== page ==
Research has long shown that having a higher degree reaps many benefits, such as having a higher income, social mobility, better health, being more civically engaged and being less dependent on social programs, to name a few. Researchers have warned that college enrollment declines could mean that “a million adults in this country have stepped off the path to the middle class.”

But the increased minimum wage for low-skilled jobs alongside a rising demand for labor makes jobs that don’t require a college degree attractive alternatives to going to college.

The pandemic has only expedited the severity of the nation’s college enrollment decline. A recent report from the National Science Board noted that in the U.S., “undergraduate enrollment dropped by 3.6% overall in fall 2020, with community colleges showing the sharpest decline (10.1%).” 

In Ohio, the pandemic’s effect on enrollment has taken an even greater toll. 

“Since COVID, the [enrollment] decline has been different. The total enrollment at independent colleges is relatively flat,” Jones said. “The public four-year institutions have seen declines in enrollment and the community colleges have collapsed. That’s a national trend. But in Ohio, they have gone down more significantly.”

For many students, college is as much a social opportunity as it is an educational one. Online classes severely limited in-person interactions and the typical college social life.

“And if [students] can’t do that, they don’t want to take a Zoom class for twenty grand a semester,” Belkin said. 

College enrollment and regional development

Universities rely on the surrounding communities to provide a “vital” and attractive environment for students. At the same time, colleges and universities benefit their communities by playing a central role in local economies and the future outlook of their region.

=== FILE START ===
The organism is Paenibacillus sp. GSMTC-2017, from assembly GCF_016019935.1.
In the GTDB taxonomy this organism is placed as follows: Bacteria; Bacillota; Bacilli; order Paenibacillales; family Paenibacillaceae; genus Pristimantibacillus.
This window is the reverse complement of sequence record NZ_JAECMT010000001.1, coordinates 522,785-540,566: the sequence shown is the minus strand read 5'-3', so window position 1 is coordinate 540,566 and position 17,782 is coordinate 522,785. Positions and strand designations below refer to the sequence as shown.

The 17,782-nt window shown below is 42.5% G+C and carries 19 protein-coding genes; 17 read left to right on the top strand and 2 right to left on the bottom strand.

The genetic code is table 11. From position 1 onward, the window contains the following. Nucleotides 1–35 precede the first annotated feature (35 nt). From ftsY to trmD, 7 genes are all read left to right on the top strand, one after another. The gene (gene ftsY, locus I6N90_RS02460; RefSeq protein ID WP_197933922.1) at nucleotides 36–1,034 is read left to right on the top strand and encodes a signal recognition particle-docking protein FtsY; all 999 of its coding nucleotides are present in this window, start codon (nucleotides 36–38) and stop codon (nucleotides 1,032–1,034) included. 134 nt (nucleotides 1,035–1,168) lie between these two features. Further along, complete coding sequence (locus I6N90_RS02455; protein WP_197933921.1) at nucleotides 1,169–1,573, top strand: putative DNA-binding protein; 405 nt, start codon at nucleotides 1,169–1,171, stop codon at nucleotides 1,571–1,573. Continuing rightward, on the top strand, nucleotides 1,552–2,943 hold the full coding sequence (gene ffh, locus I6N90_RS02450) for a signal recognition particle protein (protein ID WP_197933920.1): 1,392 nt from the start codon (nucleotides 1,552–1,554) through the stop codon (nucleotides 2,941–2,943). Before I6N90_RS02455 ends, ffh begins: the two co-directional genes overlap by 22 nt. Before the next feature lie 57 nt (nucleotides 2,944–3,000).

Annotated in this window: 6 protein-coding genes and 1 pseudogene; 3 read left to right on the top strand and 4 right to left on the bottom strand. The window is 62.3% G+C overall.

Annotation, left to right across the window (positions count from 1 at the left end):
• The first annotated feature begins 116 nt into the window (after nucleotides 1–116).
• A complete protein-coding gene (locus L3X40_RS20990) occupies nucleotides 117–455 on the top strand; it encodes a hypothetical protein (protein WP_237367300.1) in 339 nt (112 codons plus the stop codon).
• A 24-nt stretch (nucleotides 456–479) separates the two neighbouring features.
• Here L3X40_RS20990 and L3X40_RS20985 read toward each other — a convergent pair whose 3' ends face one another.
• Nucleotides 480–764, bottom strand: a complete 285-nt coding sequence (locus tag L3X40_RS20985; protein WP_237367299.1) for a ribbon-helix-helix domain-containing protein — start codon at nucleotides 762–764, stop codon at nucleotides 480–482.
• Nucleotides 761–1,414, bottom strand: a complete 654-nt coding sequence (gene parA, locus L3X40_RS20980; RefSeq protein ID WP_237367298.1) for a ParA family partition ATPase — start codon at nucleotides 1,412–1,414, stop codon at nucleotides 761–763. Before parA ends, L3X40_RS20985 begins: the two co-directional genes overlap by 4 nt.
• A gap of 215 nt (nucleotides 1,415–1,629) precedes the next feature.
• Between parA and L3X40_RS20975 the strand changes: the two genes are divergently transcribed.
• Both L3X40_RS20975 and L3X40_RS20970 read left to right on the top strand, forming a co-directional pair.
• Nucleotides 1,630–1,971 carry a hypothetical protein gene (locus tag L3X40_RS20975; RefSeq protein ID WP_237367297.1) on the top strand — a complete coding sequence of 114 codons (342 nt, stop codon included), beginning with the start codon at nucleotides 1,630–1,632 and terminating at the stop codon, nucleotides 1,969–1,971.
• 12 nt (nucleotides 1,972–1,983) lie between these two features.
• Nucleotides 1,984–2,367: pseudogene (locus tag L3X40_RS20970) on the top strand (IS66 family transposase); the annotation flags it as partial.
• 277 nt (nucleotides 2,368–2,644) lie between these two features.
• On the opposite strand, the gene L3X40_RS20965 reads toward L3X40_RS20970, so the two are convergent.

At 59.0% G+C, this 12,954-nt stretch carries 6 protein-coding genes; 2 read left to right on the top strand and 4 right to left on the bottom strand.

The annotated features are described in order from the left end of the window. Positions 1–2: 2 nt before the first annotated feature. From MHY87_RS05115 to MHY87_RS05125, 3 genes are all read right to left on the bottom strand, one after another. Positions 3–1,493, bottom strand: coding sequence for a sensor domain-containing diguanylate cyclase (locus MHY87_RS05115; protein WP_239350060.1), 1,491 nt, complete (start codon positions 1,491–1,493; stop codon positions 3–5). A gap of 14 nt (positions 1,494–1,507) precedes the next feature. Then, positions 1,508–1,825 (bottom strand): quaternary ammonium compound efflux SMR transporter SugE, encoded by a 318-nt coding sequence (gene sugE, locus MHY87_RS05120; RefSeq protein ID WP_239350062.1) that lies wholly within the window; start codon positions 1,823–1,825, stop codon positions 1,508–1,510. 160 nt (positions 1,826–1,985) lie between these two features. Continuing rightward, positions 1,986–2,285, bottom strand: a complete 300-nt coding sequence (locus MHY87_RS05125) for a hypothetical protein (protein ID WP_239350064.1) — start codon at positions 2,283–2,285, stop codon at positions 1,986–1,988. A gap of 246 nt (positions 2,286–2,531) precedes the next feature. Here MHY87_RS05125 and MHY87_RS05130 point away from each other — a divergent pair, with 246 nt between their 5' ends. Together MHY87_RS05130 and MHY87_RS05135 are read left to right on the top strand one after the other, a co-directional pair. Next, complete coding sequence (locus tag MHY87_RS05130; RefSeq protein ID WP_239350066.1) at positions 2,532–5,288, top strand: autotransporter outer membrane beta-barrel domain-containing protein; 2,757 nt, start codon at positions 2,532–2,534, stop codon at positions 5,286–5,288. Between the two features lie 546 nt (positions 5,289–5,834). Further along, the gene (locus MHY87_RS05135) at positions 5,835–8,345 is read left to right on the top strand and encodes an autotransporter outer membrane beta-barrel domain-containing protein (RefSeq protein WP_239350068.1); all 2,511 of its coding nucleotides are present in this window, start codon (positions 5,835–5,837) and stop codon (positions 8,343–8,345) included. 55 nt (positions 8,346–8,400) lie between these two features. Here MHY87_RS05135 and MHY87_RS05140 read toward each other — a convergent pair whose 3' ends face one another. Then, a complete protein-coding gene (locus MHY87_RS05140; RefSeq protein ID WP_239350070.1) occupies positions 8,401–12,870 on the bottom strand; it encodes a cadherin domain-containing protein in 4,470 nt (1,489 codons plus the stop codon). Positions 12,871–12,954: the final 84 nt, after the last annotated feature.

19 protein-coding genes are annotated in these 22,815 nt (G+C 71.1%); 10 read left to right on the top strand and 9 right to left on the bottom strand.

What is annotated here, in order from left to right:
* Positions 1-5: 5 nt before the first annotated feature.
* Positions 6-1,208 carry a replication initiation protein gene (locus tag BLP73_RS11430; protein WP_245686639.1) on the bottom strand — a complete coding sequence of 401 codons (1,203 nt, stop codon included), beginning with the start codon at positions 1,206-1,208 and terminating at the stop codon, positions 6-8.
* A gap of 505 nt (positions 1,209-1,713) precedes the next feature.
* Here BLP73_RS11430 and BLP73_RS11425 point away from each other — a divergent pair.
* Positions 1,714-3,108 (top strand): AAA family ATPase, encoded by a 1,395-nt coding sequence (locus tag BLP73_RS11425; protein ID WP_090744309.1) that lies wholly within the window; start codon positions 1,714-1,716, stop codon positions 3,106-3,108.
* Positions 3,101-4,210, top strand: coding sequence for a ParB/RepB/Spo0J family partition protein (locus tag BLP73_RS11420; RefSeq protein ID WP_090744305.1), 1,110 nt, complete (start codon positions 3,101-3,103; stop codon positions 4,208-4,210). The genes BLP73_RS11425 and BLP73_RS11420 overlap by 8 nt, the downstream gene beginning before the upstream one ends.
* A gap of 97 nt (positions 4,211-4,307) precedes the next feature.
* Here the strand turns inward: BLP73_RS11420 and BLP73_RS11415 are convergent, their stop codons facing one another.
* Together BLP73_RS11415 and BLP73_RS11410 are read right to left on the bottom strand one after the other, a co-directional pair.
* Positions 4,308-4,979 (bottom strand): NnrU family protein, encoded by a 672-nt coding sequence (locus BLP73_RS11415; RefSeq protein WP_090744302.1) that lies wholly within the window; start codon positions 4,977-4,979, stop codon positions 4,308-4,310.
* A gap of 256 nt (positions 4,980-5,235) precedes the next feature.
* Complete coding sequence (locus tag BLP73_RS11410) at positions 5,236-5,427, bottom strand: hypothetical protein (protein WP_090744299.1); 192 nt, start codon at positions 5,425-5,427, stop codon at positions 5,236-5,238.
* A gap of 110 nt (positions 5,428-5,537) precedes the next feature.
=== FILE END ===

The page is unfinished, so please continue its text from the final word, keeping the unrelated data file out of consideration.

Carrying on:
According to Belkin, universities and the cities they inhabit have “a symbiotic relationship,” so when college enrollment declines, entire communities are at risk of adverse effects.

“[Higher education is] central to the economy and to the future of regions. And there are two big reasons. The first is that the starting point of every economy is building a better mousetrap — it’s innovating. People who are figuring out new things, building new products, figuring out more efficient ways to do things that we have to do already — universities are brain centers,” Belkin said. 

And where colleges are, so are recent graduates — fresh and ready for employment.

“The second thing is that corporations need to find skilled workforces. And if you have a high college-going rate, then you’re going to attract corporations that they can bet on that workforce,” Belkin said. “It’s a virtuous circle.”

Much of the Midwest faces a challenging post-industrial present (let alone future), dealing with depopulation and economic declines as manufacturing jobs have dissipated and downtowns have hollowed out.

“People around the country, and certainly in the Midwest, need to be very mindful of the health of their universities, because it will affect them at some point,” Belkin said.

Jones has hope in higher education’s capacity to prompt the regional development of Ohio — and for regional development to, in turn, stimulate enrollment through collaborations with higher education across the state of Ohio. In early 2022, Intel announced a plan to invest over $20 billion in the construction of two new leading-edge semiconductor chip factories in Licking County, Ohio — the largest manufacturing investment in Ohio history.

“Higher education was a facilitator of that [knowledge economy],” Jones said. “Higher education is the indispensable partner for [Ohio] and its economy … going forward.”